Mud was getting sprayed on my back and legs constantly, and if I rode faster than about 12mph it would spray up in my face too which drove me crazy. This kept me going slow as much as anything. So much water was getting on me that it was saturating my tights running down my legs into my socks and my waterproof boots were filling up with water like I had just jumped in a lake. At one point I decided to see if I could wring some of it out, so I stopped at a bench and run a disturbing amount of very muddy water out of my socks, and layered up a bit. Unfortunately my feet were soaked again in just a few minutes.

I was feeling better now, so I stormed into the Durango bar checkpoint and out again in a hurry, taking only a bottle of bottled water with me rather than taking the time to fill up my camelbak. The sun was still up, which means despite all my problems I was still covering ground faster than any other Triple-D I had done before. I had lost my headlamp at some point during the day, so I pushed on to try to get back to the finish before it got really dark.

At one point on this last stretch of the Heritage Trail a couple guys who were riding together passed me. One guy chose the left side of the trail and the other went right. They got about 30 feet in front of me as we approached a bridge, both of them held their line and rode right onto the crusty ice at the edges of the snowmobile tracks rather than the nice, dry rubber strip in the middle. The guy on the right slipped on the ice and took out the guy on the left like a spare on a seven-ten split. I manged to stop just before hitting them. They said they were alright so I rolled on, but I never did see them again.

My feet were getting really cold. The were literally sloshing around in a bath of water and as the air temperature dropped and I got more tired I wasn't keeping them warm. I could still feel my toes, but barely. So when it came time to ride up the bike path up the bluff, I decided to walk/run the whole way. My toes when from near-numb, to painful, to not bad in about 15 minutes. And honestly, it was kind of nice to walk for a while.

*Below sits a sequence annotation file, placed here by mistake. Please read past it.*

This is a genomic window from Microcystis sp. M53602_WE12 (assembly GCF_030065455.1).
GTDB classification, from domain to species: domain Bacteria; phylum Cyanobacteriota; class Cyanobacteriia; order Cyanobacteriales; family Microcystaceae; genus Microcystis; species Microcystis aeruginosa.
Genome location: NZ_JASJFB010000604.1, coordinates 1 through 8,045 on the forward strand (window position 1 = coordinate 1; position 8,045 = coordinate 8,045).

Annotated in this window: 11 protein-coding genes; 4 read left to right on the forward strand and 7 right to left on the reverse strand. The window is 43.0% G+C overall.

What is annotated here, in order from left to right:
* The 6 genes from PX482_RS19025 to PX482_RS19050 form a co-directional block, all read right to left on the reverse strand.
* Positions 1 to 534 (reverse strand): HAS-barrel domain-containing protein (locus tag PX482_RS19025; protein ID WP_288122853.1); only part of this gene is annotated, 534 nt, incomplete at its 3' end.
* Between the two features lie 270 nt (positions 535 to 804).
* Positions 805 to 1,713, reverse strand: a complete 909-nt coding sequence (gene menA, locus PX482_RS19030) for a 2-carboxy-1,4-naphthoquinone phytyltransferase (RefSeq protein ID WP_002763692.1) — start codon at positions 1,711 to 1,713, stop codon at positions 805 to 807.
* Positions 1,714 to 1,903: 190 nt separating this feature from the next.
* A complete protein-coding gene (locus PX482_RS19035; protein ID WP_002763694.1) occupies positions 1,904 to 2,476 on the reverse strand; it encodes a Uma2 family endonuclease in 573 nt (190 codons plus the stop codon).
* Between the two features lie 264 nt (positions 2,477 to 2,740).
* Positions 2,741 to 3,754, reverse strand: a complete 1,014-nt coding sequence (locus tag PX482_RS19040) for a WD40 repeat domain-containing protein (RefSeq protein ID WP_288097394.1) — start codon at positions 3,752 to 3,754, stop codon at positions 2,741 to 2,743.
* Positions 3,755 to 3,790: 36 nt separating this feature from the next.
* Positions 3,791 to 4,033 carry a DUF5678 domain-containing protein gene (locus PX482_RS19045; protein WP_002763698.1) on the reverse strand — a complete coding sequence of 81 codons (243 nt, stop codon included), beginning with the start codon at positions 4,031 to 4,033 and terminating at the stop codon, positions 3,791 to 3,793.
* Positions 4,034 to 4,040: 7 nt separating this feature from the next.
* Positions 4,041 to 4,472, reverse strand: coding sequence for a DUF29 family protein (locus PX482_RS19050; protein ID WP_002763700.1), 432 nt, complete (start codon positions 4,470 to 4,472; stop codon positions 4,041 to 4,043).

Nearing the top of the bluff, I got back on the bike. Twilight was setting in and it was pretty unfortunate that I didn't have a headlamp and that my taillight had failed due to all the muddy water slung up on it, seeing as I had several street crossing to negotiate. The air started to cool below freezing and things started to fail on my bike. The freewheel began to freeze up, the shifting began to slow down, water freezing in the cable housing, most likely.

Then everything went completely to pot. I stopped and got off the bike and realized that one of the pulleys on my derailleur was missing. Riding on the bent derailleur hanger all day must have put some force on it somehow and caused the screw that holds it in to unthread. This would be enough reason to quit if it had happened an hour or two earlier. But at this point I was only 2-3 miles from the finish, so I pressed forward, walking uphills, coasting downhill as the dark settled in to the wastlands between the strip malls of west Dubuque.

Eventually I managed to find a gear that I was able to pedal in, soft-pedal anyway, too much pressure and the chain would slip, since there was nothing wrapping it around the bottom of the cassette. So I could pedal on the flats and on the downhills and walk uphills. Of course, I could only ride as fast as I could see in the dark, but its amazing what you can roll over on a fatbike when you don't see it in the dark. I used my iPhone to light my way though one area where the route wasn't clear, but, let me tell you, an iPhone is no substitute for flashlight.

I walked most of the creek crossings because, well my feet were already soaked, I didn't want to risk slipping on icy rocks, and maybe this was an opportunity to wash my mud soaked boots off. Past the hobo camp, I was glad to find that no one was home. Over the tracks and then soft pedaled my way back up to the Best Western. I came in at 6:16 pm, 55th place (out of roughly 120 starters), 8 hours 16 minutes on the course.

Me and my bike just after finish. I look clean because I put this jacket on over top of my muddy torso when I stopped to look at my broken derailleur (note the sagging chain).
My buddy Tyler, he won it. The son-of-a-bitch rand down all those guys in front of him and put them behind him. He rides a 36 pound Pugsly, flat pedals, baggy shorts, no GPS, no power meter, no heart-rate monitor... not even a cyclocomputer, no training plans, no recovery drinks, compression socks, shaved legs, none of that. Just: Ride or Die.
My bike in the bike shower the following night.
Took three hours the following night to wash my bike and clothes. The chain was shot, the pulley replacements are $40 a set, I lost my pretty-darn new headlamp, tore a hole in my classic IceBike tights and my pedals will need an overhaul. I hand-washed the clothes to get the bulk of the mud and grit out, and then it took two times through the washer to get the remainder of the grit and silt out. Its enough to make me question whether I should have done this event, knowing what I know now... but really, its always worth it.